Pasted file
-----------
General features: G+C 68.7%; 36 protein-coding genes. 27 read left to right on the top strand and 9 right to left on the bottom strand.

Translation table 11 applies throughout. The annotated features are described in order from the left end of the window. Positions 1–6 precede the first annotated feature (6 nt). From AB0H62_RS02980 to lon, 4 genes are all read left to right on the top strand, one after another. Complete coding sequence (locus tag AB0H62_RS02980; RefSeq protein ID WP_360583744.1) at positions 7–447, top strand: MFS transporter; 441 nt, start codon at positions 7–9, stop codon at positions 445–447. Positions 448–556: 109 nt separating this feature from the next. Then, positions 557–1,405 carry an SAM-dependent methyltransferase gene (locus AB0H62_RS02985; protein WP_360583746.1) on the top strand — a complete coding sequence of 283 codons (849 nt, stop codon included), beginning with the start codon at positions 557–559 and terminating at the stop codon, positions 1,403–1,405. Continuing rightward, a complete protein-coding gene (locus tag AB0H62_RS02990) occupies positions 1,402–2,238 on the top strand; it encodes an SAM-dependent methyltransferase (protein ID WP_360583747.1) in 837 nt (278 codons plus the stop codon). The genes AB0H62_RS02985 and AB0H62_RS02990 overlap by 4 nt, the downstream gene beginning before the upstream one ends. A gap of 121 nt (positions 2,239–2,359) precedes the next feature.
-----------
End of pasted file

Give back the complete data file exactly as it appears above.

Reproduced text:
General features: G+C 68.7%; 36 protein-coding genes. 27 read left to right on the top strand and 9 right to left on the bottom strand.

Translation table 11 applies throughout. The annotated features are described in order from the left end of the window. Positions 1–6 precede the first annotated feature (6 nt). From AB0H62_RS02980 to lon, 4 genes are all read left to right on the top strand, one after another. Complete coding sequence (locus tag AB0H62_RS02980; RefSeq protein ID WP_360583744.1) at positions 7–447, top strand: MFS transporter; 441 nt, start codon at positions 7–9, stop codon at positions 445–447. Positions 448–556: 109 nt separating this feature from the next. Then, positions 557–1,405 carry an SAM-dependent methyltransferase gene (locus AB0H62_RS02985; protein WP_360583746.1) on the top strand — a complete coding sequence of 283 codons (849 nt, stop codon included), beginning with the start codon at positions 557–559 and terminating at the stop codon, positions 1,403–1,405. Continuing rightward, a complete protein-coding gene (locus tag AB0H62_RS02990) occupies positions 1,402–2,238 on the top strand; it encodes an SAM-dependent methyltransferase (protein ID WP_360583747.1) in 837 nt (278 codons plus the stop codon). The genes AB0H62_RS02985 and AB0H62_RS02990 overlap by 4 nt, the downstream gene beginning before the upstream one ends. A gap of 121 nt (positions 2,239–2,359) precedes the next feature.